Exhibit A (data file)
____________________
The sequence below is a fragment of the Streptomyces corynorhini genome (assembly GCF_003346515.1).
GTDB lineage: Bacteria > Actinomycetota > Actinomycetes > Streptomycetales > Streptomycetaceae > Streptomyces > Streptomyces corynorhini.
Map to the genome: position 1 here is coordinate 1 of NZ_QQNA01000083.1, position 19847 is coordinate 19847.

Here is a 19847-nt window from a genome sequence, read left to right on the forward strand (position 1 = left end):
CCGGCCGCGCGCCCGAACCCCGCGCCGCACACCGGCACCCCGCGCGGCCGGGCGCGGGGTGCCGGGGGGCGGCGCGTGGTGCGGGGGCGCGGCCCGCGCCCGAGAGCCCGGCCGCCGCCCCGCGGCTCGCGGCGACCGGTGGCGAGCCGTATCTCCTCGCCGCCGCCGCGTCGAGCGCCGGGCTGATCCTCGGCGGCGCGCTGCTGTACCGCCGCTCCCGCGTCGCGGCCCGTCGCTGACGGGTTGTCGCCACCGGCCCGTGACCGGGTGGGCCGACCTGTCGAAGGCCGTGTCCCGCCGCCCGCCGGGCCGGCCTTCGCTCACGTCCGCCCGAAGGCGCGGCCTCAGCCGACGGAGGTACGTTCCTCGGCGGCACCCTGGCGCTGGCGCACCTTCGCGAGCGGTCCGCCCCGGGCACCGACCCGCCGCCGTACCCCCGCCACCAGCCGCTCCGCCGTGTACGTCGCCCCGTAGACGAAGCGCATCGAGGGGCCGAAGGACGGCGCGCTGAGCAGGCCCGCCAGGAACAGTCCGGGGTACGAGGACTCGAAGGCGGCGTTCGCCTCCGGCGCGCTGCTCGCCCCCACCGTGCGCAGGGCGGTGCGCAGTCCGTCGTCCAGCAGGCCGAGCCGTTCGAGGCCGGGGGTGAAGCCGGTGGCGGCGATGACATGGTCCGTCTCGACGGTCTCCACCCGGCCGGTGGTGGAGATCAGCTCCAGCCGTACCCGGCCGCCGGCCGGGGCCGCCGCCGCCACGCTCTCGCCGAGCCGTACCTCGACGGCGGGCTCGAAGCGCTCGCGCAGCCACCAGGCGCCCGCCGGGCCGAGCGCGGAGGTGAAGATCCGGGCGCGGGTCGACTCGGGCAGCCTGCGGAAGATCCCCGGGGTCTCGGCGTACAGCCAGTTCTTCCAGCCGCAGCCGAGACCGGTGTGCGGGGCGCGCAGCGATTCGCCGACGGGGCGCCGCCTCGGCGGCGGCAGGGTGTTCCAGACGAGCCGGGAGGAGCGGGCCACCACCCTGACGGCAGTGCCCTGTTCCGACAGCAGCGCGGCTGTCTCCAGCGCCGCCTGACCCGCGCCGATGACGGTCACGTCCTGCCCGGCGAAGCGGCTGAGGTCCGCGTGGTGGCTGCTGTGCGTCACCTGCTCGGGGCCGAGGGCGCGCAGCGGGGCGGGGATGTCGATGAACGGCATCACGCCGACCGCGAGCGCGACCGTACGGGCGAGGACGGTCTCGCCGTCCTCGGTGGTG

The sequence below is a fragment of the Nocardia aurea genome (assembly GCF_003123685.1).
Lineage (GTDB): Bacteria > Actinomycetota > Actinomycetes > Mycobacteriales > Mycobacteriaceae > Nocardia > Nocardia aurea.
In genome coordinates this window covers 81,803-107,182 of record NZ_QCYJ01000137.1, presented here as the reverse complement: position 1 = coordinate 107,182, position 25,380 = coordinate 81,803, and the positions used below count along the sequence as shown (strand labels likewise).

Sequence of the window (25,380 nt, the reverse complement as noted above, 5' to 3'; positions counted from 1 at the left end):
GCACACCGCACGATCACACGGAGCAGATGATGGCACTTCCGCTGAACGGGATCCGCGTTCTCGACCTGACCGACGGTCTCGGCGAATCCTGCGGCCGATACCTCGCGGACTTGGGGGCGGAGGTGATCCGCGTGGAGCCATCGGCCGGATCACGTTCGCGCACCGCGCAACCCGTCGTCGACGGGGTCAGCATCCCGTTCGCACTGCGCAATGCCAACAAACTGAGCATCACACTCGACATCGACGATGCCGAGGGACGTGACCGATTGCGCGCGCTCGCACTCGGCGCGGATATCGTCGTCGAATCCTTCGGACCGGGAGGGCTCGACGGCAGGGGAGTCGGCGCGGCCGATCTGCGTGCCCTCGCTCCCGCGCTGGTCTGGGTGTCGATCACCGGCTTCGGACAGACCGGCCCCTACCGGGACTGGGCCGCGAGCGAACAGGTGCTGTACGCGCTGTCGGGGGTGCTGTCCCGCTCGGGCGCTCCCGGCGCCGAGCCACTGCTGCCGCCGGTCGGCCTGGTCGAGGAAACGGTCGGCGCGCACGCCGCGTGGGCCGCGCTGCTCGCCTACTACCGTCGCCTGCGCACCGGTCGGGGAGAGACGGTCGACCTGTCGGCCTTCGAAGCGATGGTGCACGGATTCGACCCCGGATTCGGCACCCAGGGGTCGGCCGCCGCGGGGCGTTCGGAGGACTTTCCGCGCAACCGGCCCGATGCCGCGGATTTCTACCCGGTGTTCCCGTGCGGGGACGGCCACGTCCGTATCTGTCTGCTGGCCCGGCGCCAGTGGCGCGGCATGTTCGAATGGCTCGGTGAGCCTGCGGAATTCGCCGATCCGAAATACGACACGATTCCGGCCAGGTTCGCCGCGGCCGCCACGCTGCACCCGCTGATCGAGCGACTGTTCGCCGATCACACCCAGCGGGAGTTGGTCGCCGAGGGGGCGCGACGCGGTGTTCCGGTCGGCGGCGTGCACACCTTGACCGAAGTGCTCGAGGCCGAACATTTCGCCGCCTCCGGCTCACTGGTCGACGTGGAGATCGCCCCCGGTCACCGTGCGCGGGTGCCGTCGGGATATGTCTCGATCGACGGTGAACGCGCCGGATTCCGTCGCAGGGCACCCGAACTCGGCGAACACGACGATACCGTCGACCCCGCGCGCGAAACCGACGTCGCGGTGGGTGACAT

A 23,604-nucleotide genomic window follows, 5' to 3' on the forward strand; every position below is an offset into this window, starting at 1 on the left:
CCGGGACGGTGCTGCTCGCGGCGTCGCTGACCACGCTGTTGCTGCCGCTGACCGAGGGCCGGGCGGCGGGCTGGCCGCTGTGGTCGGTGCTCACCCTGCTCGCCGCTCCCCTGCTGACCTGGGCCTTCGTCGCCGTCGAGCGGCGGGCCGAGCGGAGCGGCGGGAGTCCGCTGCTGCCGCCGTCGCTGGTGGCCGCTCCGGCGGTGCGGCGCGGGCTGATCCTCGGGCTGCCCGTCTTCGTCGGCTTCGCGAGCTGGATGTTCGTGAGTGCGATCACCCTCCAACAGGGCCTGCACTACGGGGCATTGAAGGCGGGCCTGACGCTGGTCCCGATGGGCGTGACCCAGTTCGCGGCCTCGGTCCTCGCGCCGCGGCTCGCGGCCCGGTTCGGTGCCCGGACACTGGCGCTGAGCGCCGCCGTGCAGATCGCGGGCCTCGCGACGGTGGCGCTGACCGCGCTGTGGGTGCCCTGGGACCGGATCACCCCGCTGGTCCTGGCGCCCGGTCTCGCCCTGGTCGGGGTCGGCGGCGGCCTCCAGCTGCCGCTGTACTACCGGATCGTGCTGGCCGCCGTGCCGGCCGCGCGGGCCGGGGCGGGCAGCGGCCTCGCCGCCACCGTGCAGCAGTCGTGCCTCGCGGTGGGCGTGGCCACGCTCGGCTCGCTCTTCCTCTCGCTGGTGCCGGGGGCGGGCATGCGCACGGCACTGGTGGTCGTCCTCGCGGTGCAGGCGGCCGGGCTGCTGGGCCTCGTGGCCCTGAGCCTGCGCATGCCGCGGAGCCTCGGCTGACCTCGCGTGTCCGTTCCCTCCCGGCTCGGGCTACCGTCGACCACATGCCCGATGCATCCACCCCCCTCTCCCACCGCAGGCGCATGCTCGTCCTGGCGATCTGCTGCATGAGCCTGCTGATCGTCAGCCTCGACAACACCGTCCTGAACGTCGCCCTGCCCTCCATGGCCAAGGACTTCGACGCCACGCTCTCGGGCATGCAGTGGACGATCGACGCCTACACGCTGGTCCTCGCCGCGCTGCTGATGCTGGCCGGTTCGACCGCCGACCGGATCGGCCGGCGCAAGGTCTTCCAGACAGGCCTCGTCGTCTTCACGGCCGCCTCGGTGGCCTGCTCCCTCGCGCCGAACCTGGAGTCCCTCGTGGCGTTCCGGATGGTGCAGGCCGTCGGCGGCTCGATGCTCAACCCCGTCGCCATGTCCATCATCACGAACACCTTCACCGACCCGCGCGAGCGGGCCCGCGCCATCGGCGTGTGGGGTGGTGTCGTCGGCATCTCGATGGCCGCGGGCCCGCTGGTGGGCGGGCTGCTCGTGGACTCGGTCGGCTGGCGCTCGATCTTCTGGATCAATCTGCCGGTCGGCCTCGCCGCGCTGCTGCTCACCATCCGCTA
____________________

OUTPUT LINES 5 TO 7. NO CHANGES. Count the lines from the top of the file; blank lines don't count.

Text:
CCGGCCGCGCGCCCGAACCCCGCGCCGCACACCGGCACCCCGCGCGGCCGGGCGCGGGGTGCCGGGGGGCGGCGCGTGGTGCGGGGGCGCGGCCCGCGCCCGAGAGCCCGGCCGCCGCCCCGCGGCTCGCGGCGACCGGTGGCGAGCCGTATCTCCTCGCCGCCGCCGCGTCGAGCGCCGGGCTGATCCTCGGCGGCGCGCTGCTGTACCGCCGCTCCCGCGTCGCGGCCCGTCGCTGACGGGTTGTCGCCACCGGCCCGTGACCGGGTGGGCCGACCTGTCGAAGGCCGTGTCCCGCCGCCCGCCGGGCCGGCCTTCGCTCACGTCCGCCCGAAGGCGCGGCCTCAGCCGACGGAGGTACGTTCCTCGGCGGCACCCTGGCGCTGGCGCACCTTCGCGAGCGGTCCGCCCCGGGCACCGACCCGCCGCCGTACCCCCGCCACCAGCCGCTCCGCCGTGTACGTCGCCCCGTAGACGAAGCGCATCGAGGGGCCGAAGGACGGCGCGCTGAGCAGGCCCGCCAGGAACAGTCCGGGGTACGAGGACTCGAAGGCGGCGTTCGCCTCCGGCGCGCTGCTCGCCCCCACCGTGCGCAGGGCGGTGCGCAGTCCGTCGTCCAGCAGGCCGAGCCGTTCGAGGCCGGGGGTGAAGCCGGTGGCGGCGATGACATGGTCCGTCTCGACGGTCTCCACCCGGCCGGTGGTGGAGATCAGCTCCAGCCGTACCCGGCCGCCGGCCGGGGCCGCCGCCGCCACGCTCTCGCCGAGCCGTACCTCGACGGCGGGCTCGAAGCGCTCGCGCAGCCACCAGGCGCCCGCCGGGCCGAGCGCGGAGGTGAAGATCCGGGCGCGGGTCGACTCGGGCAGCCTGCGGAAGATCCCCGGGGTCTCGGCGTACAGCCAGTTCTTCCAGCCGCAGCCGAGACCGGTGTGCGGGGCGCGCAGCGATTCGCCGACGGGGCGCCGCCTCGGCGGCGGCAGGGTGTTCCAGACGAGCCGGGAGGAGCGGGCCACCACCCTGACGGCAGTGCCCTGTTCCGACAGCAGCGCGGCTGTCTCCAGCGCCGCCTGACCCGCGCCGATGACGGTCACGTCCTGCCCGGCGAAGCGGCTGAGGTCCGCGTGGTGGCTGCTGTGCGTCACCTGCTCGGGGCCGAGGGCGCGCAGCGGGGCGGGGATGTCGATGAACGGCATCACGCCGACCGCGAGCGCGACCGTACGGGCGAGGACGGTCTCGCCGTCCTCGGTGGTG

The sequence below is a fragment of the Nocardia aurea genome (assembly GCF_003123685.1).
Lineage (GTDB): Bacteria > Actinomycetota > Actinomycetes > Mycobacteriales > Mycobacteriaceae > Nocardia > Nocardia aurea.